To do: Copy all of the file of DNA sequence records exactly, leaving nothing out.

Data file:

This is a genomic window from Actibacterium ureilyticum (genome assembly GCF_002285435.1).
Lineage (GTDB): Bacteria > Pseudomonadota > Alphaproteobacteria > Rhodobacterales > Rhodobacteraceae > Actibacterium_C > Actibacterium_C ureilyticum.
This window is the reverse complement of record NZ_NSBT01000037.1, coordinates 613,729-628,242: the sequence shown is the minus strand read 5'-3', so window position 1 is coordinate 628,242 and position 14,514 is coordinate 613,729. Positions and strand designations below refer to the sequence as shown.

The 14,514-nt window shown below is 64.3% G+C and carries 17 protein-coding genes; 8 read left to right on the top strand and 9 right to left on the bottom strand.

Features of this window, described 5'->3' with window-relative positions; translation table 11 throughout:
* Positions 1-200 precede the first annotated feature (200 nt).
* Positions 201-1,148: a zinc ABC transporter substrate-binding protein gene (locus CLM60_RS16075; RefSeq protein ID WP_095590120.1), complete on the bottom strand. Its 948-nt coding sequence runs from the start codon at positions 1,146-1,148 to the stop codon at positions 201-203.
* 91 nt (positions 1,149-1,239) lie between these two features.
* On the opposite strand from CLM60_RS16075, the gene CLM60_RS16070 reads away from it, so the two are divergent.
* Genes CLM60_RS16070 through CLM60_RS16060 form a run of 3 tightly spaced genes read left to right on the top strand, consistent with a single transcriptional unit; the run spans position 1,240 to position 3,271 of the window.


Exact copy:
This is a genomic window from Actibacterium ureilyticum (genome assembly GCF_002285435.1).
Lineage (GTDB): Bacteria > Pseudomonadota > Alphaproteobacteria > Rhodobacterales > Rhodobacteraceae > Actibacterium_C > Actibacterium_C ureilyticum.
This window is the reverse complement of record NZ_NSBT01000037.1, coordinates 613,729-628,242: the sequence shown is the minus strand read 5'-3', so window position 1 is coordinate 628,242 and position 14,514 is coordinate 613,729. Positions and strand designations below refer to the sequence as shown.

The 14,514-nt window shown below is 64.3% G+C and carries 17 protein-coding genes; 8 read left to right on the top strand and 9 right to left on the bottom strand.

Features of this window, described 5'->3' with window-relative positions; translation table 11 throughout:
* Positions 1-200 precede the first annotated feature (200 nt).
* Positions 201-1,148: a zinc ABC transporter substrate-binding protein gene (locus CLM60_RS16075; RefSeq protein ID WP_095590120.1), complete on the bottom strand. Its 948-nt coding sequence runs from the start codon at positions 1,146-1,148 to the stop codon at positions 201-203.
* 91 nt (positions 1,149-1,239) lie between these two features.
* On the opposite strand from CLM60_RS16075, the gene CLM60_RS16070 reads away from it, so the two are divergent.
* Genes CLM60_RS16070 through CLM60_RS16060 form a run of 3 tightly spaced genes read left to right on the top strand, consistent with a single transcriptional unit; the run spans position 1,240 to position 3,271 of the window.